February 04, 2016
|In a follow up to a popular blog Dean and Chancellor Joseph A. Flaherty, MD (left) chatted recently with Vijay Rajput, MD (right), Professor and Chairman of Medicine and Medical Director, Office for Student Professional Development, about tips to help students make the most of their medical school experience.|
But you'll need different strategies for success during the clinical years. So Dean Joseph A. Flaherty, MD, sat down with Vijay Rajput, MD, Chairman of Medicine and Medical Director for the Office for Student and Professional Development, to compile some tips to help you make the most of your clerkships.
Check out the tips below.
FLAHERTY: It’s important in the clinical years to learn to ask for and receive feedback, and accept it without being defensive. Use it and learn from it. It’s a really good trait and it doesn’t come naturally.
RAJPUT: Ask, “How am I doing?” “Are there things I should be doing differently?” Get regular feedback on your performance.
RAJPUT: You must continue to learn from your patients. Read about the diseases you see in your clerkships. Study more about them when you have down time during your calls and in between rounds. Go to your clinical conference, morning reports, and grand rounds.
FLAHERTY: Learn how to handle the fear of failure and how to cope with poor performance. These things will happen throughout your practice of medicine. Some days won’t be so good. You have to convert your thinking from competition to success. Understand that your learning and knowledge is to prepare yourself to become a good doctor, not to be competitive with other students.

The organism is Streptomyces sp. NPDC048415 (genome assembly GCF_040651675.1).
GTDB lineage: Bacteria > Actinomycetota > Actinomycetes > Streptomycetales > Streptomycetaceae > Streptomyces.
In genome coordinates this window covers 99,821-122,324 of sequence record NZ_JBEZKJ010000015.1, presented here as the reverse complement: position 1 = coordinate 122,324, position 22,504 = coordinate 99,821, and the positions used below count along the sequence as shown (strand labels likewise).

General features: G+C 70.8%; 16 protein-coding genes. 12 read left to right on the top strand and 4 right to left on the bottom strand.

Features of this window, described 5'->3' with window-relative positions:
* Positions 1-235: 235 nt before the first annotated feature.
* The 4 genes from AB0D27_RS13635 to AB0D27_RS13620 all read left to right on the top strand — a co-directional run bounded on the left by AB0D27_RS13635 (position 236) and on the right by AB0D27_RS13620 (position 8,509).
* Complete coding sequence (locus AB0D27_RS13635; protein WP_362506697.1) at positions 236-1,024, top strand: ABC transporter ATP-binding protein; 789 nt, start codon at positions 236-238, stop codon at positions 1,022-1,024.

RAJPUT: Dress and act professionally. If the pilot on your plane showed up in shorts and a Hawaiian shirt, you’d think twice. When you’re a doctor, think of yourself as a pilot. Do you tip the pilot? Do your job well and don’t expect rewards. Medicine is a high-level profession. Always take the high road. Even minor lapses in judgment can be detrimental to your career. Be aware of your image both inside and outside of the work environment.
FLAHERTY: Make the lives of your resident and attending easier. But do it without drawing attention to yourself. Be extra considerate. In clinical clerkships you have to try harder and go the extra mile for the people who are going to evaluate you.
RAJPUT: Make your resident and attending look good. Do more than you have to in order to make the patients feel more comfortable. Open the milk carton for an elderly patient when you are with your patient for clinical care.
RAJPUT: Understand that modern medicine is teamwork. Be a team player. You can’t practice medicine alone. In a clinic or on the floor, meet and greet everyone, and introduce yourself. Allow people to take credit for the work of the team. Use the word “we” rather than “I” when managing a patient with a team of residents and interns.
FLAHERTY: Make your first priority matching into any accredited residency program in the US.
RAJPUT: Have realistic expectations.
FLAHERTY: What counts are your grades and your track record. There are ways of predicting what specialty you can match into based on your USMLE® Step scores, and you have to take those predictions seriously. It’s crucial that you obtain a match on your first attempt. Every year that passes will make it more difficult.
RAJPUT: You should have a parallel plan, whether you’re going for orthopedics or surgery.
FLAHERTY: Some students have a go-for-broke attitude; the only type of doctor they want to be is a neurosurgeon, and if they can’t be that they’d rather be an accountant. We are obligated to encourage students to match into any residency. Apply for OB-GYN and also apply for family medicine, in only those family medicine programs that will train you in OB-GYN. Make sure you match. Period.
To recap, here are the top seven skills medical students need to succeed in the clinical years:
- Ask for and receive feedback.
- Continue to learn from your patients.
- Learn how to handle the fear of failure and how to cope with poor performance.
- Dress and act professionally.
- Make the lives of your resident and attending easier.
- Be a team player.
- Make your first priority matching into any accredited residency program in the US.
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